(ii). Masiqhakaze Secondary School reported 34 pregnancies in 2016 through EMIS. This represents 4% of the girl leaners enrolled in the school.

(aa). Yes

(bb). The community within which the school is located in Ekurhuleni is plagued by a host of social ills. The programmes implemented in the school include the following:

  • ADAPT programme with the non-governmental organisation People Opposed to Women Abuse (POWA) focusing on health education, prevention of learner pregnancy and sexual violence;
  • Peer Education programme with eleven trained peer educators in each grade. Youth camps are also held with the peer educators;
  • The Centre for Positive Care facilitates workshops for vulnerable girls;
  • The Department has placed a Learner Support Agent (child care coordinator) in the school to support learners to access various services;
  • Nurses and social workers form the Departments of Health and Social Development respectively, assist the school with services as required.

 

06 September 2017 - NW2241

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Mokgalapa, Mr S to ask the Minister of Basic Education

How many schools are equipped with (a) functioning kitchens and (b) all necessary utensils in each school district in each province?

Reply:

Currently the National School Nutrition Programme (NSNP) has no database of schools with functioning kitchens and necessary utensils. The NSNP has planned to conduct an audit on infrastructure and equipment in 2017/18 Financial Year. The information will be available at the end of the financial year.

06 September 2017 - NW2239

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Mbabama, Ms TM to ask the Minister of Basic Education

Whether the Draft Framework of the Development of the Rural Education Policy which was presented to teacher unions for their input between 11 October and 1 November 2016 has been finalised; if not, why not; if so, when will it be tabled to the Portfolio Committee on Basic Education?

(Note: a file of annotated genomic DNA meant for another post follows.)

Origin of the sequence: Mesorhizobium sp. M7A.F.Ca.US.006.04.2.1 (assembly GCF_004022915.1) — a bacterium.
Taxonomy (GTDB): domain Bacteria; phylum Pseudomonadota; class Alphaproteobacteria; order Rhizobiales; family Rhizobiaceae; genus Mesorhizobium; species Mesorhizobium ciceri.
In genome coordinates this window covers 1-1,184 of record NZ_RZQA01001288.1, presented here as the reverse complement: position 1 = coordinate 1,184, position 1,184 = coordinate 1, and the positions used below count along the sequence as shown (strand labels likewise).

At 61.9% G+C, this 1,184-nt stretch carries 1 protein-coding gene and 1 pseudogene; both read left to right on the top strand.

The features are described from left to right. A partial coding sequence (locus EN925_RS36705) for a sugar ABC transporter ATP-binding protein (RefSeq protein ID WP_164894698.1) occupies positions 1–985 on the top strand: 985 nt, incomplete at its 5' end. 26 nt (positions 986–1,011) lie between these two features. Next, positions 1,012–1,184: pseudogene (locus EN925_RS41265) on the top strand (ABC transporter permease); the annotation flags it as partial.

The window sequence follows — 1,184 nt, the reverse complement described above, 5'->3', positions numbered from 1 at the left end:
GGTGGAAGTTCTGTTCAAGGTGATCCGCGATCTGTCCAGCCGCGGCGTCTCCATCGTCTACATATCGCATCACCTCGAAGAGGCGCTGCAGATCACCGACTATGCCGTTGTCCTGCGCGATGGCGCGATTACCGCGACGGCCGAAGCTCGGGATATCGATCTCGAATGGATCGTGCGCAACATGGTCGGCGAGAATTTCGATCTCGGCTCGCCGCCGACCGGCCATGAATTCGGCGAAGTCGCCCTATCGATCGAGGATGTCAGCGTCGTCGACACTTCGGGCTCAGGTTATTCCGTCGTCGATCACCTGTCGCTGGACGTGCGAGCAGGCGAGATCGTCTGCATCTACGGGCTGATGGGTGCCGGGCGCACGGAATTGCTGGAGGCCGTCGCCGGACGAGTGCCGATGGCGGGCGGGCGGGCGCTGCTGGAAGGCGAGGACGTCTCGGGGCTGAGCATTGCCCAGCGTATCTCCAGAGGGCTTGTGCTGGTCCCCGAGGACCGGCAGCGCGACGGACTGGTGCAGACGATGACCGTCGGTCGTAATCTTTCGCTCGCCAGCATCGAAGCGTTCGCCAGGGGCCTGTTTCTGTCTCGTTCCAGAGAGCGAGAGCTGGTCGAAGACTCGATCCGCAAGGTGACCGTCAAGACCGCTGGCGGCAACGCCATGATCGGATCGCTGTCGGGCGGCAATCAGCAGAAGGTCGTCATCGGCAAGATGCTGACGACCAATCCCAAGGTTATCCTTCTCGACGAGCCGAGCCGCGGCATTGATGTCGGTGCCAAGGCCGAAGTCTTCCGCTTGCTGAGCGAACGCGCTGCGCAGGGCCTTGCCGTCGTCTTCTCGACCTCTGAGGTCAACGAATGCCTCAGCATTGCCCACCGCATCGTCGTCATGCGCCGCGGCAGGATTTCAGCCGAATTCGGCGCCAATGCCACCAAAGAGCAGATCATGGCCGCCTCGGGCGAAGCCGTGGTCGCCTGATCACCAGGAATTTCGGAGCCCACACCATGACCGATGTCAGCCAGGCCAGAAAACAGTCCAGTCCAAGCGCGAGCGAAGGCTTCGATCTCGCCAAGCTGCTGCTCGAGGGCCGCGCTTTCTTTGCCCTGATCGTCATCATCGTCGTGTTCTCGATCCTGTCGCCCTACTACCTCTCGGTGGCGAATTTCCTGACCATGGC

Reply:

The Draft Framework for the development of Rural Education Policy was completed in March 2017. Subsequently, a process was set for the development of the policy. A draft has been completed and is en-route to the Minister for consideration to publish it for comments from stakeholder bodies and members of the public. Once the Minister approves the draft policy, it will be ready to be presented to the Portfolio Committee on Basic Education upon request from the Committee.

06 September 2017 - NW2233

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Matsepe, Mr CD to ask the Minister of Basic Education

What is the total number of learners who are part of the National School Nutrition Programme in each (a) school and (b) district?

Reply:

(a) Due to the size of the document, the list of schools and learners is attached on Ms excel.

(b) Number of learners per district

EASTERN CAPE

DISTRICT

LEARNERS

BUTTERWORTH

69232

COFIMVABA

45410

CRADOCK

21865

DUTYWA

89416

EAST LONDON

100128

FORT BEAUFORT

34678

GRAAFF-REINET

24192

GRAHAMSTOWN

24983

KING WILLIAMS TOWN

90511

LADY FRERE

38037

LIBODE

164003

LUSIKISIKI

111916

MALUTI

63003

MBIZANA

105568

MT FLETCHER

40345

MT FRERE

107698

MTHATHA

123201

NGCOBO

67845

PORT ELIZABETH

135774

QUEENSTOWN

49540

QUMBU

59695

STERKSPRUIT

54258

UITENHAGE

71560

Grand Total

1692858

FREE STATE

DISTRICT

LEARNERS

FEZILE DABI

102296

LEJWELEPUTSWA

126979

MOTHEO

145325

THABO MOF

169968

GAUTENG

DISTRICT

LEARNERS

Ekurhuleni North

64971

Ekurhuleni South

114896

Gauteng East

103299

Gauteng North

32357

Gauteng West

88993

Johannesburg Central

67692

Johannesburg East

73529

Johannesburg North

75396

Johannesburg South

67035

Johannesburg West

62843

Sedibeng East

28112

Sedibeng West

90583

Tshwane North

82770

Tshwane South

61225

Tshwane West

82437

KWAZULU-NATAL

DISTRICT

LEARNERS

AMAJUBA

102977

HARY GWALA

144385

ILEMBE

156482

PINETOWN

242245

UGU

179305

UMGUNGUNDLOVU

181604

UMKHANYAKUDE

231629

UMLAZI

136421

UMZINYATHI

174398

UTHUKELA

186387

UTHUNGULU

245858

ZULULAND

264619

LIMPOPO

DISTRICT

LEARNERS

LEBOWAKGOMO

71264

MOGALAKWENA

70308

MOPANI

181770

POLOKWANE

221136

RIBA CROSS

73888

SEKHUKHUNE

212312

TSHIPISE-SAGOLE

59928

TZANEEN

74490

VHEMBE

276760

WATERBERG

53060

MPUMALANGA

DISTRICT

LEARNERS

Bohlabela

204190

Enhlanzeni

242657

Gert Sibande

222420

Nkangala

237353

NORTH WEST

DISTRICT

LEARNERS

BOJANALA

243459

DR KENNETH KAUNDA

133460

DR RUTH S MOMPATI

169243

NGAKA MODIRI MOLEMA

164857

NORTHERN CAPE

DISTRICT

LEARNERS

FRANCES BAARD

79293

JOHN TAOLO GAETSEWE

67315

NAMAQUA

20256

PIXLEY-KA-SEME

43576

WESTERN CAPE

DISTRICT

LEARNERS

CAPE WINELANDS

85414

CENTRAL